Dead Man's Bonesby Dead Man's Bones
It's a blessing and a curse that one half of Dead Man's Bones is Academy Award-nominated actor Ryan Gosling. It's a blessing because Gosling and his partner, Zach Shields, undoubtedly got more attention for their self-titled debut album than they would have otherwise, and something of a curse because it may not be seen for as genuine a project as it is. Shields and Gosling originally conceived of Dead Man's Bones as a horror-themed musical, but kept the songs they had written when they realized putting on a stage production would be too expensive. Despite the high concept, Dead Man's Bones are pretty far from a vanity project -- if anything, they're the opposite, with Gosling and Shields stretching far from their comfort zones at almost every turn. They played instruments they'd never touched before making the album, and brought in the Silverlake Conservatory of Music Children's Choir to add young voices to their virtually untrained ones. They also set rules for themselves while recording: no electric guitars or click tracks were allowed, and they could only do three takes for any given part. All of this gives Dead Man's Bones the feeling -- in the best possible way -- of a bootleg recording of an elaborate grade-school Halloween pageant. By embracing their amateurism so completely, Gosling and Shields turn any weaknesses into strengths, and while influences ranging from the Arcade Fire and Beirut to Roy Orbison to the Langley Schools Music Project to Disneyland's Haunted Mansion ride can be heard, the way Dead Man's Bones combine them is unique. Over the course of the album, the duo covers an array of moods and sounds that more experienced musicians would be glad to express. These songs range from gentle ("Dead Hearts"' spectral folk) to dark and driving ("Lose Your Soul") to fiery (the Nick Cave-esque "Dead Man's Bones"), and sometimes all at once. Some of the most striking tracks mix jubilant music with images of death -- or undeath, in the case of "My Body's a Zombie for You," where the kids can't help but shout out the chorus as Gosling croons like a zombie-fied '50s teen idol. Dead Man's Bones also do a fine job of balancing the campy and spiritual aspects of a concept album about love, death, and undeath. "In the Room Where You Sleep" is gleefully terrifying; "Young & Tragic," the only song the Silverlake Conservatory kids sing on their own, uses their delicate, flawed voices to express something deeper. Throughout it all, there is a "hey, kids, let's put on a show!" exuberance that makes the album all the more winning. Dead Man's Bones isn't perfect, but it's often fascinating and nearly always charming -- and Shields and Gosling wouldn't have it any other way.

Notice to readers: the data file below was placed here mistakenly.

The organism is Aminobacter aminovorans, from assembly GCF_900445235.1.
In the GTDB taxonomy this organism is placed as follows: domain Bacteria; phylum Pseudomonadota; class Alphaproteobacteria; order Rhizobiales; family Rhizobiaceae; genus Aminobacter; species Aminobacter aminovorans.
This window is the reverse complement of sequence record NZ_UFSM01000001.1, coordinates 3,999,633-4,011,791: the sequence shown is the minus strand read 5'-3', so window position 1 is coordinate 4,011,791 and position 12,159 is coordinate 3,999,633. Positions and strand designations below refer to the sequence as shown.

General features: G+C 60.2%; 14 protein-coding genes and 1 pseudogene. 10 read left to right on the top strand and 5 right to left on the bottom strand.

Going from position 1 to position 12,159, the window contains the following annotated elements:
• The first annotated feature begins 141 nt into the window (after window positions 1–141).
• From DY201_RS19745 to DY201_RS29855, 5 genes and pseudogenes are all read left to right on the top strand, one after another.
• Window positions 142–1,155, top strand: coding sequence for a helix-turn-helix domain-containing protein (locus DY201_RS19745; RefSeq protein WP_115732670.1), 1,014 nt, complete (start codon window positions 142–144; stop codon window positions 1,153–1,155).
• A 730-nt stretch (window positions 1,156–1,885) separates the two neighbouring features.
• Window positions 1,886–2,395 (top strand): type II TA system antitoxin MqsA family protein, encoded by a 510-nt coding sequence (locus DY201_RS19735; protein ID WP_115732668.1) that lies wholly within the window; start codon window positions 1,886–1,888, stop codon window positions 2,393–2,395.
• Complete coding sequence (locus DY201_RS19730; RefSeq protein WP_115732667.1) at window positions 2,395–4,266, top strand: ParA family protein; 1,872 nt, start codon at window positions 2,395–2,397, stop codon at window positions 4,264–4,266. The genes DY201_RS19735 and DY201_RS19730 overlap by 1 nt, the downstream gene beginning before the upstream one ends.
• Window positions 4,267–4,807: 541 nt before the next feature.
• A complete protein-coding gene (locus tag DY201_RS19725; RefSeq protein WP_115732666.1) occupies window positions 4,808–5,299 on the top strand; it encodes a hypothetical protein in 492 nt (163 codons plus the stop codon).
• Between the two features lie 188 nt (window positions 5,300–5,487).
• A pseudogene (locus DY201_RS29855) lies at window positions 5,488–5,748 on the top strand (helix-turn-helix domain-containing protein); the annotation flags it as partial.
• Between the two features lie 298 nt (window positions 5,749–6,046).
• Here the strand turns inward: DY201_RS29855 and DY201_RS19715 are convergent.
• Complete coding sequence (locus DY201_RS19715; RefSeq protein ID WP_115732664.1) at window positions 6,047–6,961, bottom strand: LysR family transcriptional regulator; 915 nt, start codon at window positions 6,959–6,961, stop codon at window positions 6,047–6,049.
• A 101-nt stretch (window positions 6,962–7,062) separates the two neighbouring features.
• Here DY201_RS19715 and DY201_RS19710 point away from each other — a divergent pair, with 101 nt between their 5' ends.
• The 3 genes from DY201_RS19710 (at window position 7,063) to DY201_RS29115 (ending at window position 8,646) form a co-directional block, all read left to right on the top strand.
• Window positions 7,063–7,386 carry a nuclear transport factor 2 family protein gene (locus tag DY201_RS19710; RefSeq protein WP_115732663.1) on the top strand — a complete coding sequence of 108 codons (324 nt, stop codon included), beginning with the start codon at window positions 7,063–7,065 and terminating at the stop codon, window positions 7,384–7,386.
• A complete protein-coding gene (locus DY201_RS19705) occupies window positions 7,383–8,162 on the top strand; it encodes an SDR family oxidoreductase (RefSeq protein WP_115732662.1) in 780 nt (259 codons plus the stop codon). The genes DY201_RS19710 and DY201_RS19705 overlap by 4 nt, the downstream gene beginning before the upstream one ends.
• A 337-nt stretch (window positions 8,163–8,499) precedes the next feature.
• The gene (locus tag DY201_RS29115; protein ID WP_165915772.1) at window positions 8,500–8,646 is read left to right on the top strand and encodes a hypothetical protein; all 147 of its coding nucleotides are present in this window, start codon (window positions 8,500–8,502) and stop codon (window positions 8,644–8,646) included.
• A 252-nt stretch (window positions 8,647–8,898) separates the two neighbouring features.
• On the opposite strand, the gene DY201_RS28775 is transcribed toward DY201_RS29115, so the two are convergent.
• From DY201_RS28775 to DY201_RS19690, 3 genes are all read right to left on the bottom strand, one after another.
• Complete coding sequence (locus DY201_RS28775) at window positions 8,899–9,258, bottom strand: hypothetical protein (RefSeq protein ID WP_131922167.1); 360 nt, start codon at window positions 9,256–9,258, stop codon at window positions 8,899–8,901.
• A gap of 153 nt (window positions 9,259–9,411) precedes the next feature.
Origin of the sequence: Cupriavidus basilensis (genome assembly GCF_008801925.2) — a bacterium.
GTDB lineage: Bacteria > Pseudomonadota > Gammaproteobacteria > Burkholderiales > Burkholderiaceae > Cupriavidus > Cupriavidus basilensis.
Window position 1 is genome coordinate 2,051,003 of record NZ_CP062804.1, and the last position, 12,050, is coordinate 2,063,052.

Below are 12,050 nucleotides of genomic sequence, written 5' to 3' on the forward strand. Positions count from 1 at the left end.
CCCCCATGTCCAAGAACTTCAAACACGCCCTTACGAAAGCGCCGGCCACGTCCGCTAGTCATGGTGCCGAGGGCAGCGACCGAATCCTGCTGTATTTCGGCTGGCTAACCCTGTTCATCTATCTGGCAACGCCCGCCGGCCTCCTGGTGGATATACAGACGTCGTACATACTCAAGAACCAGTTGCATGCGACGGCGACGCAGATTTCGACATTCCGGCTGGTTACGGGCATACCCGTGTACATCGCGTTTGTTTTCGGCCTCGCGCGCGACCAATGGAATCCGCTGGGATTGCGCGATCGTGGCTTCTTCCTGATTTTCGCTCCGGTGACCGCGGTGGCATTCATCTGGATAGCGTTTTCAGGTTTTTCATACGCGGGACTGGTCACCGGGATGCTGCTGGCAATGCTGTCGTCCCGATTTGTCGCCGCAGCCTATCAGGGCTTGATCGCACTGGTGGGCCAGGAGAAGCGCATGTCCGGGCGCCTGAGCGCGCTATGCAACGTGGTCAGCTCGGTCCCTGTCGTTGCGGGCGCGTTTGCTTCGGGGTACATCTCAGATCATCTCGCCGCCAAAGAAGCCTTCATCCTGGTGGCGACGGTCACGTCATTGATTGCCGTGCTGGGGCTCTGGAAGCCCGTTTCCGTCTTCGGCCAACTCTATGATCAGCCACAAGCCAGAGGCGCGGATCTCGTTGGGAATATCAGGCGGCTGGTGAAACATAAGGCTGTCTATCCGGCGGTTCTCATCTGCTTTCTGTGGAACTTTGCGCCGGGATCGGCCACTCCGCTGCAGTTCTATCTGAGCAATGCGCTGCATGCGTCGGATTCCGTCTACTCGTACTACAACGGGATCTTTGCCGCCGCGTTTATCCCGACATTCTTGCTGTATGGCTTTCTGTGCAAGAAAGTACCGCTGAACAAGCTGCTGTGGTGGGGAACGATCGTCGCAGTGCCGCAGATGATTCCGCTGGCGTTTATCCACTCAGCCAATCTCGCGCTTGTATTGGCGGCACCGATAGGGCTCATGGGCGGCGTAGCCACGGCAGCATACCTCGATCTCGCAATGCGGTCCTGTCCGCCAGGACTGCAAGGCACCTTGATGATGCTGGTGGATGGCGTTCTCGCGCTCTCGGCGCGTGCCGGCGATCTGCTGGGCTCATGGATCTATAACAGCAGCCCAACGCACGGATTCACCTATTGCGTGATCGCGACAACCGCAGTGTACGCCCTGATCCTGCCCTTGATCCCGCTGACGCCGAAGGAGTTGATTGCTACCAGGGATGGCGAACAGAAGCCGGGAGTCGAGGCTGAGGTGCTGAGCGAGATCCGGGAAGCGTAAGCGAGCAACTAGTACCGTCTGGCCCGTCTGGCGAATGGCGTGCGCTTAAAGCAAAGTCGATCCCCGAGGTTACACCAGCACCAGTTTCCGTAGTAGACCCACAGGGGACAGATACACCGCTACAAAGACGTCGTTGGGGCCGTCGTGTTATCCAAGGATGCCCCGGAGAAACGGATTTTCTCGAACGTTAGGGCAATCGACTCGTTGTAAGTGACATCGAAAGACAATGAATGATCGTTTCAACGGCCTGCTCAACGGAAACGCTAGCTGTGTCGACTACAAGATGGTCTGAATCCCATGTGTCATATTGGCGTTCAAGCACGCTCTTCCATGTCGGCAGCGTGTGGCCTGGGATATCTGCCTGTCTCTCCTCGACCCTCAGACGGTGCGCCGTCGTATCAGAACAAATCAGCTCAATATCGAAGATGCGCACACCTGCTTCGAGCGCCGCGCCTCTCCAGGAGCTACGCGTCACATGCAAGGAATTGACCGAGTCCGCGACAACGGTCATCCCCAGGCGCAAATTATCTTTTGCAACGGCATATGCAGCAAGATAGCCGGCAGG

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It's honestly difficult to relate this album to others, it sounds like nothing I've heard before. It's the psychobilly of jukebox music. Dead Man's Bones starts off with the creeping, moving sounds from the first track, indicating the subjects and sounds in the following tracks. The quiet sounds of the first track lead into the second, with heartbeats, making the listener anticipate what is coming. The rest of the track bursts into an expressive sound. "In the Room Where You Sleep" and "My Body's a Zombie for You" contain the quintessential sounds of doo-wop and monster rock. The creeping feeling of many of the songs are enhanced when the choir of children are added into the vocals. The album ends with the ambient sounds of Broken Social Scene. Songs like "Werewolf Head" and "Flowers Grow Out of My Grave" are not only indicators of this album as a great Halloween soundtrack, but also as a zombie prom soundtrack, or any other time you feel like slow dancing with that special monster.